Lessons from BP’s oil spill

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By John Bartlit

What are the most important lessons we can take from the BP oil spill 48 miles into the Gulf off the Louisiana coast?

The first group is a batch of slogans. These varied morsels make up the bulk of the news. Examples are:

• Stop offshore drilling.

• The government is made of incompetent liars.

• Rich corporations are greedy sharks headed by phony numbskulls.

• Ignore experts. They get money from some interest or other.

A further look finds more involved and coherent aspects to apply to this and other issues, such as:

Henchmen point fingers. A look at the Gulf’s dirty goo teaches that time spent pointing fingers does nothing to solve the problem or slow the spread of damage from it. People get riled when they see BP and its cohorts turn to finger-pointing.

Yet just as many people think pointing fingers is proudly productive when it gushes in the news year after year. I refer, of course, to the many straw bosses in our two leading parties — the henchmen who think finger-pointing is the best of political art and science.

Pointing fingers does nothing for oil leaks, BP, political parties, the nation or any other problem. That point is clear when we look at BP’s oil in the Gulf.

Meanwhile years pass and tar balls of finger-pointing keep coming from the two parties to blacken the public beach.

The environment is part of the economy. The old bumper sticker rasps: “Environmental Rules Wreck the Economy.” Now the Gulf oil spill spawns grim reports of economic wreckage. The mounting economic losses are hitting shrimp fishers and sellers, sport fishing guides, resort workers, hotel and restaurant workers.

Then we have the BP shareholders’ losses.

We see the dollar loss that comes from a wrecked environment.

On the up side, count the products that companies create and sell to guard the environment. Products range from all types of air and water pollution control systems to large safety shutoff valves and oil-grabbing booms for skimming oil out of water.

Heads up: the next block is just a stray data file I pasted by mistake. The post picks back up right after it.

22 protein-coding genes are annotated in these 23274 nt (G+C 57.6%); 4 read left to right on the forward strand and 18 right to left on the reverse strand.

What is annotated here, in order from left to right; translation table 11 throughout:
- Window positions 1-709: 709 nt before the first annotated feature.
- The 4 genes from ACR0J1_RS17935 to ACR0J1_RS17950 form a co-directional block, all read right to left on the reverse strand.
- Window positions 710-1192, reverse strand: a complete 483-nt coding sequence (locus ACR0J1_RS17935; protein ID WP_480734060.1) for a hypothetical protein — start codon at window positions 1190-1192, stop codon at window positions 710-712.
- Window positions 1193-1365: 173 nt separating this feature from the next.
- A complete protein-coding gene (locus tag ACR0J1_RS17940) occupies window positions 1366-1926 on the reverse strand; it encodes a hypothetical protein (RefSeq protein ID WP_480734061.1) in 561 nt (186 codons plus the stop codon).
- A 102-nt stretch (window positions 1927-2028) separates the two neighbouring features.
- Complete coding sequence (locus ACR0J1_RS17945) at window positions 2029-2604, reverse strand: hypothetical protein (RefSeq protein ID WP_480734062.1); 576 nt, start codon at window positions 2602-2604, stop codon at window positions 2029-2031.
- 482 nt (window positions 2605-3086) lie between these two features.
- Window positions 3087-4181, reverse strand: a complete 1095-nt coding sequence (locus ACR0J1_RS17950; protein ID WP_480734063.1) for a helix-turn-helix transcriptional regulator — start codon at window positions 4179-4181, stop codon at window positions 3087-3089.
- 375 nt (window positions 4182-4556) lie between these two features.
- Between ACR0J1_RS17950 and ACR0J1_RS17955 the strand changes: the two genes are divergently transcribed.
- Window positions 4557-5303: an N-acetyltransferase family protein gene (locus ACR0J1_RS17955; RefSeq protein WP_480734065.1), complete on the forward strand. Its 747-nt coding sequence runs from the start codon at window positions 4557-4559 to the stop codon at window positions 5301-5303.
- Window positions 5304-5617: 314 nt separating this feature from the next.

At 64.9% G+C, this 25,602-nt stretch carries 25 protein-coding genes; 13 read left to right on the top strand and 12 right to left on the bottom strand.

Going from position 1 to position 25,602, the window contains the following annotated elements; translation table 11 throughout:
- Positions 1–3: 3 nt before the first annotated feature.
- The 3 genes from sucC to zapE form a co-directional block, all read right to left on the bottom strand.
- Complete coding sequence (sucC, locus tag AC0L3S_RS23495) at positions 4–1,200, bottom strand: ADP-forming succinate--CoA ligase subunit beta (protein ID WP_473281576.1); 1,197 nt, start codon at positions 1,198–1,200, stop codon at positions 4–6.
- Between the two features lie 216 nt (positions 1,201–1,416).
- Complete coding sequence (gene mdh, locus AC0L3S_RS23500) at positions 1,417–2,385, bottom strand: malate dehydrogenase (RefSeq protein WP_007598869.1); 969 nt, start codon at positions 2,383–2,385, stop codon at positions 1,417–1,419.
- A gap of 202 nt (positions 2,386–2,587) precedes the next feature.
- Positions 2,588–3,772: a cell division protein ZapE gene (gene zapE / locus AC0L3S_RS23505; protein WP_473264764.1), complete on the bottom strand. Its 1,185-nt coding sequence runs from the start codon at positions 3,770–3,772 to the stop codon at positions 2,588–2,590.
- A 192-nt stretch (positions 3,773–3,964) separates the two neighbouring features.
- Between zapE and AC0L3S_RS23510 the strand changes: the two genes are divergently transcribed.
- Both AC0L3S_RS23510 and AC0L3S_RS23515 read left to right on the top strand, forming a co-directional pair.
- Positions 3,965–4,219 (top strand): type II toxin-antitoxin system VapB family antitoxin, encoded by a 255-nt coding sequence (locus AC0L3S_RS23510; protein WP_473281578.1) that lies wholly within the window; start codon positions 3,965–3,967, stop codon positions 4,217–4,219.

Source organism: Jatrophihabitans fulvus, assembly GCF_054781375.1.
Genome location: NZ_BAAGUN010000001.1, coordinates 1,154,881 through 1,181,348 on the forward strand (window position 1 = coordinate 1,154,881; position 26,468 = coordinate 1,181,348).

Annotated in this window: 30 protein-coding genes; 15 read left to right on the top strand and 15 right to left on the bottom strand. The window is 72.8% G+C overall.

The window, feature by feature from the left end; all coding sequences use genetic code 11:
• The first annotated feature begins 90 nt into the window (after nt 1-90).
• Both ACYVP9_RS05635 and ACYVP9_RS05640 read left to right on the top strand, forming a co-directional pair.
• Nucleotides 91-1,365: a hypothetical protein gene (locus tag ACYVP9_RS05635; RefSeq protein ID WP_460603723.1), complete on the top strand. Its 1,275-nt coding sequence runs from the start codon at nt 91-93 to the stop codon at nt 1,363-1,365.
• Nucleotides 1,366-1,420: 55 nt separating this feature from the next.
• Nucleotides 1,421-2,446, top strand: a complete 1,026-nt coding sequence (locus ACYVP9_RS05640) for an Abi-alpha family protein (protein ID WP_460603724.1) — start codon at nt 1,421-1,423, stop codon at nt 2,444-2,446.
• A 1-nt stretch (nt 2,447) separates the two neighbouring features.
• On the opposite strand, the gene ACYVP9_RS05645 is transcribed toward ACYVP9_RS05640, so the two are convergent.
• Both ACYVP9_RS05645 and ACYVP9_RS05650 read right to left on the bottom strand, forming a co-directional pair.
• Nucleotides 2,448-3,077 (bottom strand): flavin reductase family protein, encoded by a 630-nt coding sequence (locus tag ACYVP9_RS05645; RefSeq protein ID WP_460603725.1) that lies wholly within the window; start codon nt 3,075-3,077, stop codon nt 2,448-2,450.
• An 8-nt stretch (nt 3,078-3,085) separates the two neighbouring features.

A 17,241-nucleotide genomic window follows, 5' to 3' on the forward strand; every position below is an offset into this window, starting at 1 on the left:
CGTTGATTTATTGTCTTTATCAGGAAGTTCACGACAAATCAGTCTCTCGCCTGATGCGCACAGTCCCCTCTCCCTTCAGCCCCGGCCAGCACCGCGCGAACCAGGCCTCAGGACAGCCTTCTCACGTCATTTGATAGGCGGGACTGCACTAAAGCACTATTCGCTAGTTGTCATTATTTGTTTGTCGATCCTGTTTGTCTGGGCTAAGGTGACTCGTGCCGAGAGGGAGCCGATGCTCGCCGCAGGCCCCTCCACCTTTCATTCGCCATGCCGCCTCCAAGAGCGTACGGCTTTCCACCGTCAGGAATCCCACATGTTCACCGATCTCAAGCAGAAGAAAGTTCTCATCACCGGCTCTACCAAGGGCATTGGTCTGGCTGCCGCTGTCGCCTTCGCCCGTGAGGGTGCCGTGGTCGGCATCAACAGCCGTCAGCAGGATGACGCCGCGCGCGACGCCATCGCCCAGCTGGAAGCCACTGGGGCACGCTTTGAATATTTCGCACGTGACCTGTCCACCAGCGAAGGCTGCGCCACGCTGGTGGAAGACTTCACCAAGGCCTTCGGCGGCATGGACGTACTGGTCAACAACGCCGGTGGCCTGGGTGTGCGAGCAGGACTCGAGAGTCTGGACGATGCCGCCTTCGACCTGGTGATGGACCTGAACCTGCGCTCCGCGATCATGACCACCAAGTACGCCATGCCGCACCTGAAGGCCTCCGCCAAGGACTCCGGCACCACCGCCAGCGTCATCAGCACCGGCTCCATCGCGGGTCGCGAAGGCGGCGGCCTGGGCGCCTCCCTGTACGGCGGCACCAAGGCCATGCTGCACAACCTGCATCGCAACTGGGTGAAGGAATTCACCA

The profits and jobs in environmental safeguards add to the nation’s economy the same as any other business.

The economy is part of the environment. There is no doubt that too much economic weight was the chief cause of the Gulf disaster. By any measure, the balance of interests was off the mark. The economic part outweighed the environment part by so much that they sunk each other. Both suffered huge losses.  

Yet the resources of ships, robots, engineers and money used on the oil leak and aftereffects are themselves products of a diverse economy.    

In clearer form, consider a frequent disaster in which the economic focus does not initiate the environmental ruin, such as earthquakes. Think back to Haiti. The resources employed to cut nature’s losses are fossil-fueled ships and shovels, food supplies, medical aid, engineers and money. Again we apply the products of a diverse economy.

The economy is a tool that is vital to the environment.    

Selecting only the grimmest footage adds to the damage. The news media select newsworthy footage of damage to show 24/7. An often-run shot shows the greasy muck moving into marshland. Also popular in the news are tar balls on desolate beaches and shots of oil-coated pelicans. These selected snapshots are all tragic, vital and true.

Equally tragic, vital and true are snapshots that are not selected for showing. These are the shots of tourist spots on the Gulf coast that have no greasy muck, tar balls or oil-soaked birds.

The result of telling only the grimmest parts is that places without environmental damage suffer the same economic loss as the places worst hit. Lacking the whole story, travelers stay away all along the coast.

Reporters compete to show the worst, devoid of context. The bad news contest worsens the total damage to the region’s economy.     

The hard lessons to be taken from the Gulf oil spill have real value.

So do the weightier lessons found in the muck.